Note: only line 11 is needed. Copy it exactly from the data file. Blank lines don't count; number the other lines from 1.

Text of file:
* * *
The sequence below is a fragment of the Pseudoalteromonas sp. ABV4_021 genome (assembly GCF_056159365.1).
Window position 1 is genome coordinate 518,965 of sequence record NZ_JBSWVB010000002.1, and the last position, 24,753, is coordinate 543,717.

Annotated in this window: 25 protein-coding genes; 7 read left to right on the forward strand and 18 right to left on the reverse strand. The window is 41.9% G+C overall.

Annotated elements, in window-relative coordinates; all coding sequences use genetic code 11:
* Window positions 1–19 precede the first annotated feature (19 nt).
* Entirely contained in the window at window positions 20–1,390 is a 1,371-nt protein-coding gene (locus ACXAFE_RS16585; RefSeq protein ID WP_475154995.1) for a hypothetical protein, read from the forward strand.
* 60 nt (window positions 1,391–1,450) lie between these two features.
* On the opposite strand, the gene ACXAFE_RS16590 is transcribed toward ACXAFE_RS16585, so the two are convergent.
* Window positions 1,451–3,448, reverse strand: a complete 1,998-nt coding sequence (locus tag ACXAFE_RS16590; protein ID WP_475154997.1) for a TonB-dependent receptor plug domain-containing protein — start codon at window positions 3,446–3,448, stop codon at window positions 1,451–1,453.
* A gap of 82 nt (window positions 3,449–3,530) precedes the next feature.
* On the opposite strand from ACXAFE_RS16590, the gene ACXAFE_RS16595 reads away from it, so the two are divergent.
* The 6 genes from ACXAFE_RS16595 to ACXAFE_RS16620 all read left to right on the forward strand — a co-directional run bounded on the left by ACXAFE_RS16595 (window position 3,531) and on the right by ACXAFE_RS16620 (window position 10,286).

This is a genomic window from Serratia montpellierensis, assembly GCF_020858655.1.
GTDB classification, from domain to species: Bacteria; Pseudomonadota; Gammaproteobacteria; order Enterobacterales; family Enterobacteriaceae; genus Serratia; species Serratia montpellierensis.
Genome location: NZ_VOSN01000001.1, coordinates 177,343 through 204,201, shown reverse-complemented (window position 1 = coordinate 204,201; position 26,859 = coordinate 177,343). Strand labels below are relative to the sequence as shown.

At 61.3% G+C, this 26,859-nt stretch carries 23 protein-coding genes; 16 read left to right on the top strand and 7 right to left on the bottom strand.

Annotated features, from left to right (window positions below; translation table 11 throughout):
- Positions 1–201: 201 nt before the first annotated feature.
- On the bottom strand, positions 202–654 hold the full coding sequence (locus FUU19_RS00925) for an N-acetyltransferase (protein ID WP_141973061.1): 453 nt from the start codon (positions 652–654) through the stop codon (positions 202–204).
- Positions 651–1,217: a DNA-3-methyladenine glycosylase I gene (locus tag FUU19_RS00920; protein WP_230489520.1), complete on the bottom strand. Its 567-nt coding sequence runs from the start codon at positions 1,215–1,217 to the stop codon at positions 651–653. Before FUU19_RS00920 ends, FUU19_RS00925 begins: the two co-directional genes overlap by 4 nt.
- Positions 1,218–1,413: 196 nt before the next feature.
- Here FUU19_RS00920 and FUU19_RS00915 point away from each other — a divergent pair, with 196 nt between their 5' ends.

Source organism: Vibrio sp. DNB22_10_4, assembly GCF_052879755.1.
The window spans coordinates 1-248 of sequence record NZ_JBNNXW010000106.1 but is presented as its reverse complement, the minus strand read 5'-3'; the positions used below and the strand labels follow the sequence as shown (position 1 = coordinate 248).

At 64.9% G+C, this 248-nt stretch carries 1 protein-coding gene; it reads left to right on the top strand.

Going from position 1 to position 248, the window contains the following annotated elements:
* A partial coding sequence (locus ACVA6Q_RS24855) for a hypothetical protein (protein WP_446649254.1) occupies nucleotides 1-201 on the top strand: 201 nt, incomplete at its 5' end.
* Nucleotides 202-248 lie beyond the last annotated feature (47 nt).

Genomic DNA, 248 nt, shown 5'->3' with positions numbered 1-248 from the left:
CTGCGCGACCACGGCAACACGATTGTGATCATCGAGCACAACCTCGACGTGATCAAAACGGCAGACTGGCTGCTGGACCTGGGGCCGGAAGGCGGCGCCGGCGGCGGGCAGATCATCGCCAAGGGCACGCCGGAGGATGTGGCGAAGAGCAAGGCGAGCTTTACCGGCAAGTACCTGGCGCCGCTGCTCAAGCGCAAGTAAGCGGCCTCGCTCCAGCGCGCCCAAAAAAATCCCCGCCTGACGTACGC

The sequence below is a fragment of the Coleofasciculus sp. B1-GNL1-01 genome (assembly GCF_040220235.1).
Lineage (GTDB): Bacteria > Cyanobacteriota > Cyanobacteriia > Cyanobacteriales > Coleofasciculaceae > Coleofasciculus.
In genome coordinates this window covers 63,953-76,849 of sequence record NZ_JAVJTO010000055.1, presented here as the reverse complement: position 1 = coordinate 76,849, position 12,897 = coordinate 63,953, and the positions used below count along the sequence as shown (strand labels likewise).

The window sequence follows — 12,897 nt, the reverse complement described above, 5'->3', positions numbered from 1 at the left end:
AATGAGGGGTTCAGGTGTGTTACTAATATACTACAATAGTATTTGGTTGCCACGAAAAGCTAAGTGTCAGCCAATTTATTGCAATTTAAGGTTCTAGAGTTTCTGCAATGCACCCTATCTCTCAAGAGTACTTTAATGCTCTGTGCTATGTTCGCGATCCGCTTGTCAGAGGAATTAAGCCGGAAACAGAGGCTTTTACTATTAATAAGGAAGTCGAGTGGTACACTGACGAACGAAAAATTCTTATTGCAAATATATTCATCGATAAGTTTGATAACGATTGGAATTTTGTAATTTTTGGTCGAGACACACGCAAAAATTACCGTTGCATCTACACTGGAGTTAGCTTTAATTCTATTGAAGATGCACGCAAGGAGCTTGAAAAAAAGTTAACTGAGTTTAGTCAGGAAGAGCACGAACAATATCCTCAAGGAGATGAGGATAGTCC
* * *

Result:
* On the opposite strand from ACXAFE_RS16590, the gene ACXAFE_RS16595 reads away from it, so the two are divergent.